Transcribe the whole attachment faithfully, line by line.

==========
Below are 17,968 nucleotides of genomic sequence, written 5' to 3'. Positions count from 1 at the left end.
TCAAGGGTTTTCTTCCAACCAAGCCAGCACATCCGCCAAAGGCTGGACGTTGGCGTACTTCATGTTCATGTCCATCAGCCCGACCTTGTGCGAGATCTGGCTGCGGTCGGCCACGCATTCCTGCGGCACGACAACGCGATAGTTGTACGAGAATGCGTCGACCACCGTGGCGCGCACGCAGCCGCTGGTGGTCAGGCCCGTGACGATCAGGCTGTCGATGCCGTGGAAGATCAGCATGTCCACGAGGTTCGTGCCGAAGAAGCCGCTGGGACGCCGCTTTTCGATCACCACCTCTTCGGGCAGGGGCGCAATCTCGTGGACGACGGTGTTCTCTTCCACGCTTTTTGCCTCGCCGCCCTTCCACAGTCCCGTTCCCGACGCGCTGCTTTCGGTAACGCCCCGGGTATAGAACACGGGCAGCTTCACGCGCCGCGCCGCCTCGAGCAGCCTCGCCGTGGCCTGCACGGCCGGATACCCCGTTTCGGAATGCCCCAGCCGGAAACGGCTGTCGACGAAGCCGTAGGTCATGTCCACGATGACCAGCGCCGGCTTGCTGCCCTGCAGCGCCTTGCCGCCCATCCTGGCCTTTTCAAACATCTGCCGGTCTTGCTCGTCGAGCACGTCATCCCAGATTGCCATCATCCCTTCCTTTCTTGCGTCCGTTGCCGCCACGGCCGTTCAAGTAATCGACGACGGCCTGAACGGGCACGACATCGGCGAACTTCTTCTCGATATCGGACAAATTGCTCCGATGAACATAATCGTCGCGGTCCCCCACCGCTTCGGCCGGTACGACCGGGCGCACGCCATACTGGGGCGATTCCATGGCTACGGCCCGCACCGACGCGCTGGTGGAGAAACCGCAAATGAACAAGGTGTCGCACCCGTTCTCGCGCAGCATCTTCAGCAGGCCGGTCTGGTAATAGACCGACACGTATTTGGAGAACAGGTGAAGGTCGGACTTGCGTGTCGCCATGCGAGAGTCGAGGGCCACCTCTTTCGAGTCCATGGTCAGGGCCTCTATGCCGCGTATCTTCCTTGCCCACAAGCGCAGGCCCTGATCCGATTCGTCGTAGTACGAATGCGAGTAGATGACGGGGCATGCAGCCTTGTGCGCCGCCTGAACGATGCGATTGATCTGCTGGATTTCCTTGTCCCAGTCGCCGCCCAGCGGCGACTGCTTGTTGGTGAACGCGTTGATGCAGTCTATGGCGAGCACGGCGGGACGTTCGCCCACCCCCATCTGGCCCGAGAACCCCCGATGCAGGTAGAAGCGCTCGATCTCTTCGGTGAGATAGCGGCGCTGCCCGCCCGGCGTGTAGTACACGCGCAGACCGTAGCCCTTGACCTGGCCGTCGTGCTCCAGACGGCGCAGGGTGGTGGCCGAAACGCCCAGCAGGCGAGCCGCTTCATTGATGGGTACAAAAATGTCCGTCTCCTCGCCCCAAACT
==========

Below are 17,968 nucleotides of genomic sequence, written 5' to 3'. Positions count from 1 at the left end.
TCAAGGGTTTTCTTCCAACCAAGCCAGCACATCCGCCAAAGGCTGGACGTTGGCGTACTTCATGTTCATGTCCATCAGCCCGACCTTGTGCGAGATCTGGCTGCGGTCGGCCACGCATTCCTGCGGCACGACAACGCGATAGTTGTACGAGAATGCGTCGACCACCGTGGCGCGCACGCAGCCGCTGGTGGTCAGGCCCGTGACGATCAGGCTGTCGATGCCGTGGAAGATCAGCATGTCCACGAGGTTCGTGCCGAAGAAGCCGCTGGGACGCCGCTTTTCGATCACCACCTCTTCGGGCAGGGGCGCAATCTCGTGGACGACGGTGTTCTCTTCCACGCTTTTTGCCTCGCCGCCCTTCCACAGTCCCGTTCCCGACGCGCTGCTTTCGGTAACGCCCCGGGTATAGAACACGGGCAGCTTCACGCGCCGCGCCGCCTCGAGCAGCCTCGCCGTGGCCTGCACGGCCGGATACCCCGTTTCGGAATGCCCCAGCCGGAAACGGCTGTCGACGAAGCCGTAGGTCATGTCCACGATGACCAGCGCCGGCTTGCTGCCCTGCAGCGCCTTGCCGCCCATCCTGGCCTTTTCAAACATCTGCCGGTCTTGCTCGTCGAGCACGTCATCCCAGATTGCCATCATCCCTTCCTTTCTTGCGTCCGTTGCCGCCACGGCCGTTCAAGTAATCGACGACGGCCTGAACGGGCACGACATCGGCGAACTTCTTCTCGATATCGGACAAATTGCTCCGATGAACATAATCGTCGCGGTCCCCCACCGCTTCGGCCGGTACGACCGGGCGCACGCCATACTGGGGCGATTCCATGGCTACGGCCCGCACCGACGCGCTGGTGGAGAAACCGCAAATGAACAAGGTGTCGCACCCGTTCTCGCGCAGCATCTTCAGCAGGCCGGTCTGGTAATAGACCGACACGTATTTGGAGAACAGGTGAAGGTCGGACTTGCGTGTCGCCATGCGAGAGTCGAGGGCCACCTCTTTCGAGTCCATGGTCAGGGCCTCTATGCCGCGTATCTTCCTTGCCCACAAGCGCAGGCCCTGATCCGATTCGTCGTAGTACGAATGCGAGTAGATGACGGGGCATGCAGCCTTGTGCGCCGCCTGAACGATGCGATTGATCTGCTGGATTTCCTTGTCCCAGTCGCCGCCCAGCGGCGACTGCTTGTTGGTGAACGCGTTGATGCAGTCTATGGCGAGCACGGCGGGACGTTCGCCCACCCCCATCTGGCCCGAGAACCCCCGATGCAGGTAGAAGCGCTCGATCTCTTCGGTGAGATAGCGGCGCTGCCCGCCCGGCGTGTAGTACACGCGCAGACCGTAGCCCTTGACCTGGCCGTCGTGCTCCAGACGGCGCAGGGTGGTGGCCGAAACGCCCAGCAGGCGAGCCGCTTCATTGATGGGTACAAAAATGTCCGTCTCCTCGCCCCAAACT